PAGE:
New York Times sells Boston Globe for $70 million

Back in 1993, the New York Times, seeking to dominate the east coast ad market, purchased the Boston Globe and some related properties for $1.1 billion.

Yesterday, the contraction nearly completed, the Times sold the Globe to Boston Red Sox owner John Henry for just $70 million.

The sale represents a 93% loss for the Times on their investment.


The impending purchase from The New York Times Co. marks Henry's "first foray into the financially unsettled world of the news media," the Globe said early Saturday. The deal will give Henry the 141-year-old newspaper, its websites and affiliated companies, it said.

The Times announced in February it was putting the Globe and related assets up for sale four years after calling off a previous attempt to sell it. The company's CEO said at the time selling the Globe would help the company focus attention on The New York Times brand.

Times spokeswoman Eileen Murphy confirmed the planned sale of the Globe and other media properties to Henry. The Times said the all-cash sale, expected to close in 30 to 60 days, includes,, The Worcester Telegram & Gazette,, the direct mail marketing company Globe Direct and the company's 49 percent interest in Metro Boston, a free daily newspaper for commuters.

Henry, in a statement published by the Globe, cited the "essential role that its journalists and employees play in Boston, throughout New England, and beyond."

"The Boston Globe's award-winning journalism as well as its rich history and tradition of excellence have established it as one of the most well respected media companies in the country," Henry said.

Henry said he would reveal details about his plans for the Globe in the next few days.

The Times bought the Globe from the family of former Globe executive Stephen Taylor in 1993 for what it said was the highest price paid for an American newspaper. The Globe and other newspapers have faced difficulties in recent years as advertisers have cut spending on newspapers and moved more ads online. Still, the Globe is a journalistic institution in New England and was lauded for its coverage of the April bombings at the Boston Marathon.

A round of cost-cutting in 2009, which involved pay cuts, helped put the newspaper on better financial footing and prompted the Times to call off a planned sale. In late 2011, the Globe started charging for access to its online version at, which helped to boost circulation revenues.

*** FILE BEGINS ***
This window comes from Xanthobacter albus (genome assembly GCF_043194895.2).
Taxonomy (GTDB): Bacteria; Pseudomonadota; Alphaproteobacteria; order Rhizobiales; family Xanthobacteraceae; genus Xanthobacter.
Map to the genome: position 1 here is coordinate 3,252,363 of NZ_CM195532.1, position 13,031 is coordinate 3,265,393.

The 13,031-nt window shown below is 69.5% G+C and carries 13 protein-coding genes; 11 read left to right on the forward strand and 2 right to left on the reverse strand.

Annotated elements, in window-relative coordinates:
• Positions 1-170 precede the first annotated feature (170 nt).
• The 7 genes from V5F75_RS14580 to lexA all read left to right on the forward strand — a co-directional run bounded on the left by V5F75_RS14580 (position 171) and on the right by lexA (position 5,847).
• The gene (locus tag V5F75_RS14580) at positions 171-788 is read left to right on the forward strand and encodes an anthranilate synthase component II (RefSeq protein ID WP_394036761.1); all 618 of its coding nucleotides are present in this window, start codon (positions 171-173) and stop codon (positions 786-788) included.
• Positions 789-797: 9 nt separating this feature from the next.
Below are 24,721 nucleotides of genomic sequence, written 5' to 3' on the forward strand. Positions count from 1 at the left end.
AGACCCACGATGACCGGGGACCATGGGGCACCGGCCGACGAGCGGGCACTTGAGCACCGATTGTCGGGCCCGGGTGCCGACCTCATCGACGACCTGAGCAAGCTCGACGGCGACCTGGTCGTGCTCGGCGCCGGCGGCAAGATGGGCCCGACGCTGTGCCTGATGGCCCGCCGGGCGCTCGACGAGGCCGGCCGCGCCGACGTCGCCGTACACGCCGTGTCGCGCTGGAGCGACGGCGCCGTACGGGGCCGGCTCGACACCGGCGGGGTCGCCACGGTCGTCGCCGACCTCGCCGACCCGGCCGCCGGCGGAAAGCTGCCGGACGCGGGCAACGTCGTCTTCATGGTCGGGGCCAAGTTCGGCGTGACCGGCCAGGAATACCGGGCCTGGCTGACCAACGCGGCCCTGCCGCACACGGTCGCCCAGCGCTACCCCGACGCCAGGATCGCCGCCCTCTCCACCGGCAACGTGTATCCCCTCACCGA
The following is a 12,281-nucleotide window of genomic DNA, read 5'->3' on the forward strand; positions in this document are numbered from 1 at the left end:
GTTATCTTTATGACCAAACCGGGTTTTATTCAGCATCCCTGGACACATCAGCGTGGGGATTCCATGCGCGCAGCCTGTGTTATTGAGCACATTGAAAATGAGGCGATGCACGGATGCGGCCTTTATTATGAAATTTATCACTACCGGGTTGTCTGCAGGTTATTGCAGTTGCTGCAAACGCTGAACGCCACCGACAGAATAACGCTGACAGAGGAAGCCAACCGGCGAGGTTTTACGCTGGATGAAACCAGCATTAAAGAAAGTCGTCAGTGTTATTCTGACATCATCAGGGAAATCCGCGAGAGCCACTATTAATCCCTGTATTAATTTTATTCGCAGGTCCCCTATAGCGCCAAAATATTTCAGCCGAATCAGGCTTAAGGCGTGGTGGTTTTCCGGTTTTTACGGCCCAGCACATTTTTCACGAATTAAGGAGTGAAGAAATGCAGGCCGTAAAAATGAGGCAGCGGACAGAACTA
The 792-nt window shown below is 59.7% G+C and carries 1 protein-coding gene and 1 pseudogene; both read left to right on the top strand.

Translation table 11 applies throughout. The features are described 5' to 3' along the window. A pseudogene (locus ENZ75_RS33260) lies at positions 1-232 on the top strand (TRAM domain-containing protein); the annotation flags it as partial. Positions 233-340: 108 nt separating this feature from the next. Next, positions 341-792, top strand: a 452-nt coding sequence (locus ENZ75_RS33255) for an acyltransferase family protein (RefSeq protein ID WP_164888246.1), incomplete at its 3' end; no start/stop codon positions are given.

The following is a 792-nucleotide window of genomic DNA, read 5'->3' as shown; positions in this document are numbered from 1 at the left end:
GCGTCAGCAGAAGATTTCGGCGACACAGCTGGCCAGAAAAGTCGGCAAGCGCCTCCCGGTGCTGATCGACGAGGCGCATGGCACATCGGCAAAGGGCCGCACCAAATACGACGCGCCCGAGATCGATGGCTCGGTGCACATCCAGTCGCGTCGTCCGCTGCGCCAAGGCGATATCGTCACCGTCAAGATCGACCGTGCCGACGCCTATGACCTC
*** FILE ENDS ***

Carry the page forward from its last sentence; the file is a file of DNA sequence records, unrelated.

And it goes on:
It's hard to see how any newspaper survives the coming decade unless some way is found to better monetize the online product. In effect, the online edition will have to subsidize the dead tree edition, which can't make money because advertisers are spending the dollars elsewhere and expensive union contracts and pension contributions bleed cash.

But who knows? Henry is a savvy businessman and just might make a go of it.

While he's at it, he might tone down the liberal bias a bit and allow for alternate views.

Update from Thomas Lifson:

First of all, because the New York Times company retains liability for the pensions due to Globe staffers, estimated at over $100 million, a sale for 70 million dollars means that the New York Times Company is paying Henry over $30 million to take the Globe off its hands. 

Second, the acquisition of the Globe is the responsibility of Pinch Sulzberger, whose tenure as CEO of the New York Times Company has been a catastrophe for shareholders. He has sold off the crown jewels of the empire, including profitable television stations, profitable smaller newspapers, and various other properties such as The private jet which once ferried family members, exceutives, and even reporters (making them the envy of the profession) is gone. There is nothing left now but the Times itself. Previous generations of the fmaily managed to maintain and even increas the scope of the empire. Under Pinch, it has contrtacted to the point that the entire fortune is dependent on the fate of an operation in a rapidly declining industry.


Howie Carr has a great column, offering what he calls "friendly advice" to John Henry on his new acquisition. For readers not familiar with the Boston journalism scene, Howie works for the Boston Herald, the Globe's feisty tabloid competitor, a paper that no doubt runs on a fraction of the editorial budget of the Globe. The Herald, which used to be owned by News Corp. until it was forced to divest in order to keep its Boston TV station, is conservative and aimed toward Boston's anti-elitists - the working class crowd that has had it up to here with Harvard intellectuals and smarmy Democrats.

Boston exhibits a greater class divide than any other American city, at least among whites. New York may have its extremes of wealth and poverty and its dazzling ethic mix, but for sheer mutual class antagonism among Caucasians, Boston takes the prize. Howie Carr, whose radio talk show is syndicated throughout New England, is the reigning master of mockery of the pretentions of Boston's elites, and he does so with relish on air and in print. The column today, including its picture of Howie is an absolute gem. Readers unfamiliar with the details of local politics might want to use Bing to identify some of the issues and personalities Howie mentions. But everyone understands his final two items of friendly advice:

The first syllable of "newspaper" is "news" - not opinion, especially the predictable moonbat drivel that your new plaything specializes in.

Rampant, serial plagiarism is no longer a workable model for your columnists in this Internet age.

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